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The role of religion in mediating the transition to residential care

By Michael J Lowis, Anthony Edwards, Chris A Roe, A Jewell, Michael I Jackson and W Mannes Tidmarsh

Abstract

Purpose The move from independent domicile to residential care can be a traumatic experience for the elderly. This study investigated the mediatory role of the individual's religious and spiritual beliefs on coping with this transition. Design and methods A self-report survey design was used, and questionnaires were administered to 50 individuals who had entered residential care within the previous 12 months. Results The analyses showed that scores on a life satisfaction scale were significantly and positively correlated with those from a spirituality measure (p = .033), from a faith in nature and humanity scale (p = .001), and from an instrument to measure the use of religion as a coping measure (p = .004). Contrary to the hypotheses, there were no such significant relationships with measures of either organised or non-organised religion. The relationships between variables were further explored through a path analysis. Implications The findings pointed to the benefits of a more personal and subjective belief system than a formal one. We concluded that it is important for all those who work with the elderly to acknowledge and recognise the role that religious and spiritual beliefs may have as a coping mechanism during stressful time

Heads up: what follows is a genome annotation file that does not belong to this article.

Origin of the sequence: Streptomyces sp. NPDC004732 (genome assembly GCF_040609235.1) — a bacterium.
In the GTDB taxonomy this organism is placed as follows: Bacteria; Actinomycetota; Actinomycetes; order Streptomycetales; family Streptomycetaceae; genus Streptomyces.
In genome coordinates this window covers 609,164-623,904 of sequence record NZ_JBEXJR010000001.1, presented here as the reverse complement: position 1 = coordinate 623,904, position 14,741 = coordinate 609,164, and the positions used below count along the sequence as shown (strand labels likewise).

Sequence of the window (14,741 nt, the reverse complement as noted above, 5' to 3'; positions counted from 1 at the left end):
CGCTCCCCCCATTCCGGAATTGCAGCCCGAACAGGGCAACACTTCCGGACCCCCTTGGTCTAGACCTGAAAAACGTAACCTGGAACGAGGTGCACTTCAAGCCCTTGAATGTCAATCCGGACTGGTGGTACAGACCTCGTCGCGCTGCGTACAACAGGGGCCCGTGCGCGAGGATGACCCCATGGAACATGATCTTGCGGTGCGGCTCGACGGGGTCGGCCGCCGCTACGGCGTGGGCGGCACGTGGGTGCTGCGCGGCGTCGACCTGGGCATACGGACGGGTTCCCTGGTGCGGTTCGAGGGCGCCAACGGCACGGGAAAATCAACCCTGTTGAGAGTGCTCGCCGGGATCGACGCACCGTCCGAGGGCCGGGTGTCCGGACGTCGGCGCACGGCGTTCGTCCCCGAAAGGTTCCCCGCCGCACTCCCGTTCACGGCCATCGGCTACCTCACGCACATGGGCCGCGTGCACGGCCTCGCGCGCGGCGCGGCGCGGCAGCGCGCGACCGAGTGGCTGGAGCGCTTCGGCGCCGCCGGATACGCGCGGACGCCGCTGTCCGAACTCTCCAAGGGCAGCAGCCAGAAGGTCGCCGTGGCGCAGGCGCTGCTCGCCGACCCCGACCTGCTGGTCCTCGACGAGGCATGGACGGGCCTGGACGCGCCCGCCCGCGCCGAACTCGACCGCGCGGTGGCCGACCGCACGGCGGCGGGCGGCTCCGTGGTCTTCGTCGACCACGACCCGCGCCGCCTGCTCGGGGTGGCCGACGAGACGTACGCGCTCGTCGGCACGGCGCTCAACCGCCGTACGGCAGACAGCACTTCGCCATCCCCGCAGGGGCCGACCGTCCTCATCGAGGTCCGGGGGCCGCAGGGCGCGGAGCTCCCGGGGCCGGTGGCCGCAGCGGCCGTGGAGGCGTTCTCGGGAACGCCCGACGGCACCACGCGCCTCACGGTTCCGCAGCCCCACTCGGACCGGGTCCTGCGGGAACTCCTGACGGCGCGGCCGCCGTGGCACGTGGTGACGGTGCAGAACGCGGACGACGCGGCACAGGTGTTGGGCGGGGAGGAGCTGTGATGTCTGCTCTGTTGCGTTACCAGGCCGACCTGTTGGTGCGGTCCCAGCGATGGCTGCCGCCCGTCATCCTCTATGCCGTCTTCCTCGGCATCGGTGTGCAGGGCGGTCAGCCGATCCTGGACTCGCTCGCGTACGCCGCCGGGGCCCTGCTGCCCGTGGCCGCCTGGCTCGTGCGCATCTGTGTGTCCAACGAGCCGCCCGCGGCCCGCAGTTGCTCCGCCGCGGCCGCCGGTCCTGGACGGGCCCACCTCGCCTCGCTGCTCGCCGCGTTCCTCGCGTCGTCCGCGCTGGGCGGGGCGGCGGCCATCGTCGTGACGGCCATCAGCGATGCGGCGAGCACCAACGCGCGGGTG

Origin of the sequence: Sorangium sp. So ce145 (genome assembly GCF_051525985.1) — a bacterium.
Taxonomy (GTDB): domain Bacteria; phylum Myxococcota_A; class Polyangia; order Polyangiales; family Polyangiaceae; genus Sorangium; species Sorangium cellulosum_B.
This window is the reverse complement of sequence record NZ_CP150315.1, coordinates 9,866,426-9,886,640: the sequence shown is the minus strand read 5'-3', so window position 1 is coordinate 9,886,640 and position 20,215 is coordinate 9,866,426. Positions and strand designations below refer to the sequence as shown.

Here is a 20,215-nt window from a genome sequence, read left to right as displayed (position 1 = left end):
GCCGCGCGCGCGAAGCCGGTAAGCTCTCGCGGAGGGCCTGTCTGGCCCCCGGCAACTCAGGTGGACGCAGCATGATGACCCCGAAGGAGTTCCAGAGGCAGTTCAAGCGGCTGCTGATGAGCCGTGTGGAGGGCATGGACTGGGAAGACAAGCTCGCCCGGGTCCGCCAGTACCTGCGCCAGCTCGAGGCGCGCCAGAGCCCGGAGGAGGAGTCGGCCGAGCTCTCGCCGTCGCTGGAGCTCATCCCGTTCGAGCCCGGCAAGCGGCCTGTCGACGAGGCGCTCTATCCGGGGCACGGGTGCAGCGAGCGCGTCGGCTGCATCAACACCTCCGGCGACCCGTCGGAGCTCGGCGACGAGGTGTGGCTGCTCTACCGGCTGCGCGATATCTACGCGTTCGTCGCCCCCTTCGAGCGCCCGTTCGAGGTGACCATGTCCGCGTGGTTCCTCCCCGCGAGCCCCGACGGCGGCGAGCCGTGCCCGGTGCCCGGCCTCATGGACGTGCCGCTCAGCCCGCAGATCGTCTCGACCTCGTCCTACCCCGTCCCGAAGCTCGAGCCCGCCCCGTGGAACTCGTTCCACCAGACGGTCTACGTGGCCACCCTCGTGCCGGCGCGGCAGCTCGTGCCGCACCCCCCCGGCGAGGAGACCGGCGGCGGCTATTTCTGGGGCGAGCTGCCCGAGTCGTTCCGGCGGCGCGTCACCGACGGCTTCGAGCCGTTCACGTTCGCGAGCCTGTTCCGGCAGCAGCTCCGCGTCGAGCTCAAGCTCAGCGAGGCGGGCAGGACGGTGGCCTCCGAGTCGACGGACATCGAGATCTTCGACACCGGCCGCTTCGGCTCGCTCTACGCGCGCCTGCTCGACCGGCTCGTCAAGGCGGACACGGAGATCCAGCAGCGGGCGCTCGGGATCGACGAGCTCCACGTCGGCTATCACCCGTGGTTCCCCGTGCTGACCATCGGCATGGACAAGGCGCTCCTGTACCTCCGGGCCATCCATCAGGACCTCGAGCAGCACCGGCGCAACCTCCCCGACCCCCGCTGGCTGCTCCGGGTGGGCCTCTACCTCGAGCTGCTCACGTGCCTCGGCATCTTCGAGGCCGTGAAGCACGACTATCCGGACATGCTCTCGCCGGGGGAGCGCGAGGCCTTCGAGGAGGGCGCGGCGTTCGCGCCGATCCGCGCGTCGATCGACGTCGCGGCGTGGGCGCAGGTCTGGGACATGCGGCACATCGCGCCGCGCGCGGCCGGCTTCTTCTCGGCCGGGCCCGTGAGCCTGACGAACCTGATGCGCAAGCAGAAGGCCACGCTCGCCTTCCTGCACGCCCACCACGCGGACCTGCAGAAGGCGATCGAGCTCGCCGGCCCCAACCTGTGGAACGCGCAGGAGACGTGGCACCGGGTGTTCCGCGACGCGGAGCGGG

Topics: HV1450, HQ1060, BL625.4
Year: 2005
DOI identifier: 10.1016/j.jaging.2004.08.003
OAI identifier: oai:nectar.northampton.ac.uk:33
Provided by: NECTAR
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